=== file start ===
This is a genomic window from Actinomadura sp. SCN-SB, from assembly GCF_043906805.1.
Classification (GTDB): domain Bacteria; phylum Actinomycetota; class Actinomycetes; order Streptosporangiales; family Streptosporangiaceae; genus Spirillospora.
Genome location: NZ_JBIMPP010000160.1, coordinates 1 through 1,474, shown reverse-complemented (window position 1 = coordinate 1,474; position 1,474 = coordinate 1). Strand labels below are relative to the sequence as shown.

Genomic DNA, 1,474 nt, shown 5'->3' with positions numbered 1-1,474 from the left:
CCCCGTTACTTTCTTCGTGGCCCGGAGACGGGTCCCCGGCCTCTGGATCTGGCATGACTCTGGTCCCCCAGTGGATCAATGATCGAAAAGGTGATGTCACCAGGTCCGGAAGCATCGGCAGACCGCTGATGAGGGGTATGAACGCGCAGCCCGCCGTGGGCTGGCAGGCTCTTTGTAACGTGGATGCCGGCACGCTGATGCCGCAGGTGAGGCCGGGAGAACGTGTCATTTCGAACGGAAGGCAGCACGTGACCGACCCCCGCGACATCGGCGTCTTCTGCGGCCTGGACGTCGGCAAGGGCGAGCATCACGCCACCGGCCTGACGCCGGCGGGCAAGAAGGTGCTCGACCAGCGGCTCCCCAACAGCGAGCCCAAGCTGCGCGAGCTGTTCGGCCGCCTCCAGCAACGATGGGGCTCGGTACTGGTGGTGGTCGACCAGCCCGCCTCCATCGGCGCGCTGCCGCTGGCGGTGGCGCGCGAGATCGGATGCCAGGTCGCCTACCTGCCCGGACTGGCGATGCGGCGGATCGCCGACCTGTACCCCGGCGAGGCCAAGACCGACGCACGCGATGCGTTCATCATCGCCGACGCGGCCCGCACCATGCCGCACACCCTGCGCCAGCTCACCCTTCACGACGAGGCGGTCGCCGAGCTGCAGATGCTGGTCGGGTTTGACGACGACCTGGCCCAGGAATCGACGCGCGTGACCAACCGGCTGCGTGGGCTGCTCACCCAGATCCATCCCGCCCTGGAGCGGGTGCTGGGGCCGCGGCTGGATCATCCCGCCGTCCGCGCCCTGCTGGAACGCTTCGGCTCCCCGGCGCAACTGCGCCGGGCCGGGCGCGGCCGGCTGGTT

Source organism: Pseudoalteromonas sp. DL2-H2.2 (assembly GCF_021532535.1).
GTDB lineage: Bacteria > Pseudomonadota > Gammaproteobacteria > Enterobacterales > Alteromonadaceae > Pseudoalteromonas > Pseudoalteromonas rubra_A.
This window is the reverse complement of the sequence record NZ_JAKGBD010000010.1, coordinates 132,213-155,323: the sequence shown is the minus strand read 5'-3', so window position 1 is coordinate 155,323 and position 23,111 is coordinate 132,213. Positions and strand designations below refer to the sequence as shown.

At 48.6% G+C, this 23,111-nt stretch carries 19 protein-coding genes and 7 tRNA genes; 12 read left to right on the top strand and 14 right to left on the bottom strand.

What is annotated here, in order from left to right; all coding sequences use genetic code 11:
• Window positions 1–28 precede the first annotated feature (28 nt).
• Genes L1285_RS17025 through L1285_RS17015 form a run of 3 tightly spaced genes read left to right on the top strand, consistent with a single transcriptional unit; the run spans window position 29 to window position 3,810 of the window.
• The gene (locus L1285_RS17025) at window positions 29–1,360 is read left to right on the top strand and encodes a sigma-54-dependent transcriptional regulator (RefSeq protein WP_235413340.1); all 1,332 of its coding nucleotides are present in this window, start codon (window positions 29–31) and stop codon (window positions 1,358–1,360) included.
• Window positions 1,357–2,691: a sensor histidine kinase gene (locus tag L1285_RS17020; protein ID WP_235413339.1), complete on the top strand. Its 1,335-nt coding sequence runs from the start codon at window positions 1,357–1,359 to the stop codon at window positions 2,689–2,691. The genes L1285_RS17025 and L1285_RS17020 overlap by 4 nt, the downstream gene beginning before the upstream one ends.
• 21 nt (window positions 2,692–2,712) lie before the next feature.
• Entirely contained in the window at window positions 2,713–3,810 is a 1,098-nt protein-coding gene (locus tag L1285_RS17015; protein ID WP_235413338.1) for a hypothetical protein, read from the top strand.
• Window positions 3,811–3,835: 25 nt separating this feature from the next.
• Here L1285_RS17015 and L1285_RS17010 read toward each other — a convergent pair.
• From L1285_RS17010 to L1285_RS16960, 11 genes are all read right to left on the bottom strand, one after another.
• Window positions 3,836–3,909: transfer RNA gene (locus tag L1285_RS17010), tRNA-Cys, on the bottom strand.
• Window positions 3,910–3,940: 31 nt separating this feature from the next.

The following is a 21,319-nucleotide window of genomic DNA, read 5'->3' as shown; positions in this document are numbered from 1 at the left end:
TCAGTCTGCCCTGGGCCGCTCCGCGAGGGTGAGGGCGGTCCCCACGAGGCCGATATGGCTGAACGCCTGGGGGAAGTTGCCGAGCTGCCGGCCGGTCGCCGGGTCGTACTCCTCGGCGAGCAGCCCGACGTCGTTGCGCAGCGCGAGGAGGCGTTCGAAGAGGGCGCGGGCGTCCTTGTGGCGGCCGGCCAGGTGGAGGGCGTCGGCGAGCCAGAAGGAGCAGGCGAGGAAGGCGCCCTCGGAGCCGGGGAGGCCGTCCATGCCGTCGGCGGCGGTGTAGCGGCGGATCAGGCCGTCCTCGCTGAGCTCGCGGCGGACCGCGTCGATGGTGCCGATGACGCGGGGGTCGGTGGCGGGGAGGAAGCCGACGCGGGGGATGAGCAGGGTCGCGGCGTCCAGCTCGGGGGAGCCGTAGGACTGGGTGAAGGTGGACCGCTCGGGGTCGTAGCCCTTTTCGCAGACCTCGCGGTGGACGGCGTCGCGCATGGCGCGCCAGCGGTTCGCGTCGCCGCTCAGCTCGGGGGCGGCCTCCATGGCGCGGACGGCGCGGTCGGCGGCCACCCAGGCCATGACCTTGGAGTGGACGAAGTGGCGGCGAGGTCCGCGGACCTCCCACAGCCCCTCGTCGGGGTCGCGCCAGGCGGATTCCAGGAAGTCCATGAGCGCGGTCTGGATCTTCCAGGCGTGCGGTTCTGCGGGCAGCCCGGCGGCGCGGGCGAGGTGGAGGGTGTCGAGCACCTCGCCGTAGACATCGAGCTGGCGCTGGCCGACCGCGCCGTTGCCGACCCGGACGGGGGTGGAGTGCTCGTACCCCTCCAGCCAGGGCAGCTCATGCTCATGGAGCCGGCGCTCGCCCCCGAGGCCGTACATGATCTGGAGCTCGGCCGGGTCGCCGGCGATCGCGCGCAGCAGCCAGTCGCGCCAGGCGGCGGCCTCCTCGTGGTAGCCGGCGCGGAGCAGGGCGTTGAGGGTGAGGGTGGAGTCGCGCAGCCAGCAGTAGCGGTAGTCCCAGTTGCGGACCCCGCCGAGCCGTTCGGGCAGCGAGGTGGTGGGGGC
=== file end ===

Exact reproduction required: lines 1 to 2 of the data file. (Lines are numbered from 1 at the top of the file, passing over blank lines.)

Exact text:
This is a genomic window from Actinomadura sp. SCN-SB, from assembly GCF_043906805.1.
Classification (GTDB): domain Bacteria; phylum Actinomycetota; class Actinomycetes; order Streptosporangiales; family Streptosporangiaceae; genus Spirillospora.